She would pick carrots and lots of parsley from the garden, a handful of fresh tomatoes and when in season fresh green peas.
I used a leek as the base for the stew this time, it makes a nice flavorful thick sauce as it melts together with all the flavors.
Crazy thing is, I could actually hear her make fun of me as I was stirring the pot yesterday. Something to the extent of “hey girl, stop crying before those tears are gonna make that chicken stew too salty” , then she’d laugh about it. So typical, so her.
I could hear conversations between her and grandpa, again pointing out to my unraveled emotional state.
“Look at this girl, she won’t stop crying, look at how she’s suffering. She doesn’t know how beautiful and peaceful it is over here. Stop crying sweetie, go get some rest, you’re just tired ”
So I started on the polenta because what else was I gonna feed the Batman with grandma’s stew ? It had to be polenta. Plus he loves polenta..
So I start hearing her again nudging my grandpa and just laughing out loud:
“Look Dele ( that was her nickname for grandpa), she’s making polenta for her man, just like you used to make it, she’s even stirring it with the wooden spoon. He’s such a good man. God bless him. He sat with me for hours talking last summer, and poor thing he was so tired from driving so much through those mountains. His back was aching and I promise him a good back rub this summer but I got so tired, I had to leave.. “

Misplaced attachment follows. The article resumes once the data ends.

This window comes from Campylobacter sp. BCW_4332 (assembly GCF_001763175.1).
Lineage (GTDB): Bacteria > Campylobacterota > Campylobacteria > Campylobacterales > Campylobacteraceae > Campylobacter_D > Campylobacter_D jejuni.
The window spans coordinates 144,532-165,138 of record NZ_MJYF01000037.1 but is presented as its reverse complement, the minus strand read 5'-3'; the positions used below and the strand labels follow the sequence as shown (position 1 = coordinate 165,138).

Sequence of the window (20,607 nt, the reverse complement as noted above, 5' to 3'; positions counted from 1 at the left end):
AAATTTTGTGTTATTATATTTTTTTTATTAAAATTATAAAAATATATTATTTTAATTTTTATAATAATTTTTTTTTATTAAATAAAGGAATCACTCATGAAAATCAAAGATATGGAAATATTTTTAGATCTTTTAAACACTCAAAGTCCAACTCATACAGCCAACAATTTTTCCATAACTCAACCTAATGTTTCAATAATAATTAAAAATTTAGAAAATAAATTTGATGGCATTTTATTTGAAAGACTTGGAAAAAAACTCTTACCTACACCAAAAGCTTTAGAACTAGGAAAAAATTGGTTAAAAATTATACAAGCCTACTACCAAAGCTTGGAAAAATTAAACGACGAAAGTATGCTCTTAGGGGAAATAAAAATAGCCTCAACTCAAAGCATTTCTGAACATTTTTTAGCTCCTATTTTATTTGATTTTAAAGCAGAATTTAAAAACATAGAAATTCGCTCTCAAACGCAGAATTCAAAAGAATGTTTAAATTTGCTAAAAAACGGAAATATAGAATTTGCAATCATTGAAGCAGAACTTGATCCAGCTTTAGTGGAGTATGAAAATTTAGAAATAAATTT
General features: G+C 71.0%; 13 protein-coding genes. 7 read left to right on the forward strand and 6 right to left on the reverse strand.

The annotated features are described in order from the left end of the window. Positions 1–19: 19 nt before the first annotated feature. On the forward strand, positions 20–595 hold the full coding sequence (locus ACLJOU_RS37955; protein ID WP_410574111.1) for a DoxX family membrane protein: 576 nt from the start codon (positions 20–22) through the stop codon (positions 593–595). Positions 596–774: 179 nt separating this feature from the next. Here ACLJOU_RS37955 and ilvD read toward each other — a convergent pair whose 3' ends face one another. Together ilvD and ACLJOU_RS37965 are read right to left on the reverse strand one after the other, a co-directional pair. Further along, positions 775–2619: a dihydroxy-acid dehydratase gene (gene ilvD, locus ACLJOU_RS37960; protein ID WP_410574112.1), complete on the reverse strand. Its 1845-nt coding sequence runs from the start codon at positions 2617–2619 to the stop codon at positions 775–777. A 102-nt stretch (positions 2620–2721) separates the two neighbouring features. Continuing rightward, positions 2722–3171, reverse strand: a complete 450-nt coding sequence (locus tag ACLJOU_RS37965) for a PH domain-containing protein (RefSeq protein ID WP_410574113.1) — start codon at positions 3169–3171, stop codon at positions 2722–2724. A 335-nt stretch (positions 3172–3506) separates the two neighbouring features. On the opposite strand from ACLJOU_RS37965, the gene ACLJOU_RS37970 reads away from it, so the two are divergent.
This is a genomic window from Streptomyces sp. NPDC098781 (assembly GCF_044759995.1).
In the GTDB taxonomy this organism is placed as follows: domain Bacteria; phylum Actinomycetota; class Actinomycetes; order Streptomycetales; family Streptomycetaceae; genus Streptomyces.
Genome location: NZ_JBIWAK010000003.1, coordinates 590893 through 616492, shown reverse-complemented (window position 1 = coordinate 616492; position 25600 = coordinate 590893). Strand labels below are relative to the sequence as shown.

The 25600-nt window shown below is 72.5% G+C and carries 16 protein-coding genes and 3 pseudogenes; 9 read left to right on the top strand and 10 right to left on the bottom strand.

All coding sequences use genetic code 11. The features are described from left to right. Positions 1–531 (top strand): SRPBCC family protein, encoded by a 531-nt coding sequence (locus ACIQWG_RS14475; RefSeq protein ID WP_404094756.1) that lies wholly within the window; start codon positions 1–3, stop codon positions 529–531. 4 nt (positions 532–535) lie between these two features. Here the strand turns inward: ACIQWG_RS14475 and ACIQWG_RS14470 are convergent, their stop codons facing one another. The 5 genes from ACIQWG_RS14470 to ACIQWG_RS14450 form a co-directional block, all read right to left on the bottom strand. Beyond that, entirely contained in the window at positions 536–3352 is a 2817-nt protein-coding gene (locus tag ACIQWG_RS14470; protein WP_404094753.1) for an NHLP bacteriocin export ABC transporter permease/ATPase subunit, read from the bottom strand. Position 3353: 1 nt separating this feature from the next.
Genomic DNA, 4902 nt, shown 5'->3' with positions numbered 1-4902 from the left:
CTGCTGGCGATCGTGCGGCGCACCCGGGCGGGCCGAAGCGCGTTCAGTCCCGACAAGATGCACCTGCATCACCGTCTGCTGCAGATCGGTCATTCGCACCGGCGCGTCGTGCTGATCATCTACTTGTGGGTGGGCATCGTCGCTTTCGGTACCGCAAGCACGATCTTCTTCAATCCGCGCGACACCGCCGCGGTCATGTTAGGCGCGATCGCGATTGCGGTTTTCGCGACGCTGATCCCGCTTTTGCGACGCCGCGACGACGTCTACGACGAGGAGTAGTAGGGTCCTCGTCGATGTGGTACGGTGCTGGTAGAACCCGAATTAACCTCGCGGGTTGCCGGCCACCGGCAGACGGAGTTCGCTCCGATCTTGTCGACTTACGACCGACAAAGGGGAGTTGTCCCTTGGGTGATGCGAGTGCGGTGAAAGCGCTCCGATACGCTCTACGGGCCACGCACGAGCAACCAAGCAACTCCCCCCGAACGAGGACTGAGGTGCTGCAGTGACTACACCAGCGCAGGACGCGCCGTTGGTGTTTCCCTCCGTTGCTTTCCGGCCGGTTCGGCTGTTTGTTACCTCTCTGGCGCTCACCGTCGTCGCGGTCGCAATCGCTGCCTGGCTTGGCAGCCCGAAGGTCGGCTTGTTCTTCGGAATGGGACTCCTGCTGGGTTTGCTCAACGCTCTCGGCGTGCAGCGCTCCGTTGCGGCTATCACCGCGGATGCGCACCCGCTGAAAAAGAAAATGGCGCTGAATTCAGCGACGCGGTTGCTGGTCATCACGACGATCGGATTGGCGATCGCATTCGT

And the tears starting rolling in again, inconsolable tears of longing for both of them at this point.
And then the laughter again ” I tell you girl, if you don’t stop crying that polenta is gonna be way too salty “
I made for her this exact chicken stew with polenta, her own recipe, and she’d say I make it so much better than her, that it is perfect.
I know that’s not the truth, she made it the most perfect of all, with stuff she picked from the garden on her way into the kitchen.
But the first time she said that I believe her! Which in hindsight I really needed to believe so that my creative spirit had the courage to come out.. So that “ Ciao Florentina “ would be born. That little insane seed of faith was absolutely crucial for me to cook again.
You see, this blog wouldn’t be without the man in the photo, and it wouldn’t be without grandma. They are the true Owners of this place, the endless inspiration and forever on the board of directors.
I find incredible comfort in bringing back this easy chicken stew recipe today.
I find pure comfort in just doing it, in not thinking about Google and seo and wonder if I can ever rank for grandma’s easy chicken stew recipe.
I find comfort in taking a photo of a rustic dish that is filled with love and memories, in capturing a moment in time that will never be reproduced the exact same way ever again.